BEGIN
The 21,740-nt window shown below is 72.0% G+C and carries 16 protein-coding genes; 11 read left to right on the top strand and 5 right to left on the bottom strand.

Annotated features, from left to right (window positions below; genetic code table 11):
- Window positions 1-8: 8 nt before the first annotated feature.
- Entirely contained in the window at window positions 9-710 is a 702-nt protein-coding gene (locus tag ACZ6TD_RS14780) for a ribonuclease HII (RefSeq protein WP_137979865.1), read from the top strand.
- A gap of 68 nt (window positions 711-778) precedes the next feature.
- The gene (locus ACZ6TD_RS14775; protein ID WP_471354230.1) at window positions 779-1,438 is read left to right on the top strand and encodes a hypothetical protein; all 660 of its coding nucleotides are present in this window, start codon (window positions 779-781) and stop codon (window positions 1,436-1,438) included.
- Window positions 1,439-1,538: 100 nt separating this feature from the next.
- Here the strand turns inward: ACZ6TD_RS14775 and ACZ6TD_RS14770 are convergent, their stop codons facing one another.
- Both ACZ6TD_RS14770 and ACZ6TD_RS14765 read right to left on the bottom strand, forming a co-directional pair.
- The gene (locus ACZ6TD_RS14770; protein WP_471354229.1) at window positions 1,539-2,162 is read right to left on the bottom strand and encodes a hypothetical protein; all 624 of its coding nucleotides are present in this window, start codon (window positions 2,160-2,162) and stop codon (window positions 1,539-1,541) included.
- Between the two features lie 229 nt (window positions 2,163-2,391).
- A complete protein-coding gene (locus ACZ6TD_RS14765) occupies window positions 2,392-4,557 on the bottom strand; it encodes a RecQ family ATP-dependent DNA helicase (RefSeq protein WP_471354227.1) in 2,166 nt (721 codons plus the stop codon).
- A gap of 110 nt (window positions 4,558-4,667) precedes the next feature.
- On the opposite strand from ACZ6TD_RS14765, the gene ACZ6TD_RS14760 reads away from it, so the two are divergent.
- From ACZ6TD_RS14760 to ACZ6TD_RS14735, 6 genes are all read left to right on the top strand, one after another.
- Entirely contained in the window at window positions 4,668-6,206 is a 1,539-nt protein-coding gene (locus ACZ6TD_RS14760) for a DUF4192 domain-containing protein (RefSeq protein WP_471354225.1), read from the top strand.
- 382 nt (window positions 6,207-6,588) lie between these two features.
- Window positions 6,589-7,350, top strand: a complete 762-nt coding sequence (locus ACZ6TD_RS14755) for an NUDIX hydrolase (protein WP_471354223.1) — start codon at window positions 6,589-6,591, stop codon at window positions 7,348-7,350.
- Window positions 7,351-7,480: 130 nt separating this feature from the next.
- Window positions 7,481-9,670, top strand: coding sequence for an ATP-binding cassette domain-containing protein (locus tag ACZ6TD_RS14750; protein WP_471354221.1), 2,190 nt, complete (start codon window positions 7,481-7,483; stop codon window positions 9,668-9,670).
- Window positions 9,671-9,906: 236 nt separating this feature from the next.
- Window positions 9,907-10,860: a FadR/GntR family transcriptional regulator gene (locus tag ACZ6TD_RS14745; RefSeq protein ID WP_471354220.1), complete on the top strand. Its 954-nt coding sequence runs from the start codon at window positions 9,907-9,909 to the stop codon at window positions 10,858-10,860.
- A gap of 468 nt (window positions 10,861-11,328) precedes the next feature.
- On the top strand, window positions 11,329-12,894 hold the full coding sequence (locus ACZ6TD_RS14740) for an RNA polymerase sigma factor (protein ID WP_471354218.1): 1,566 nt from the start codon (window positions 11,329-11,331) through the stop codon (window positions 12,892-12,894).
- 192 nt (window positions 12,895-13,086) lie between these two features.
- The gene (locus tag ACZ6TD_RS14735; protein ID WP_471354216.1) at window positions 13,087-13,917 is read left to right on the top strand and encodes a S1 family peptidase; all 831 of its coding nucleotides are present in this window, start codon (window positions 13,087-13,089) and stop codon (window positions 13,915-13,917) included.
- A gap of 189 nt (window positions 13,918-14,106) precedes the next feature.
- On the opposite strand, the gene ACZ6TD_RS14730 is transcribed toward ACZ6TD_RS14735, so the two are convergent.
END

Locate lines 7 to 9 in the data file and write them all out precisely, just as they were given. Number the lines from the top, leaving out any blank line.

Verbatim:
- Window positions 1,439-1,538: 100 nt separating this feature from the next.
- Here the strand turns inward: ACZ6TD_RS14775 and ACZ6TD_RS14770 are convergent, their stop codons facing one another.
- Both ACZ6TD_RS14770 and ACZ6TD_RS14765 read right to left on the bottom strand, forming a co-directional pair.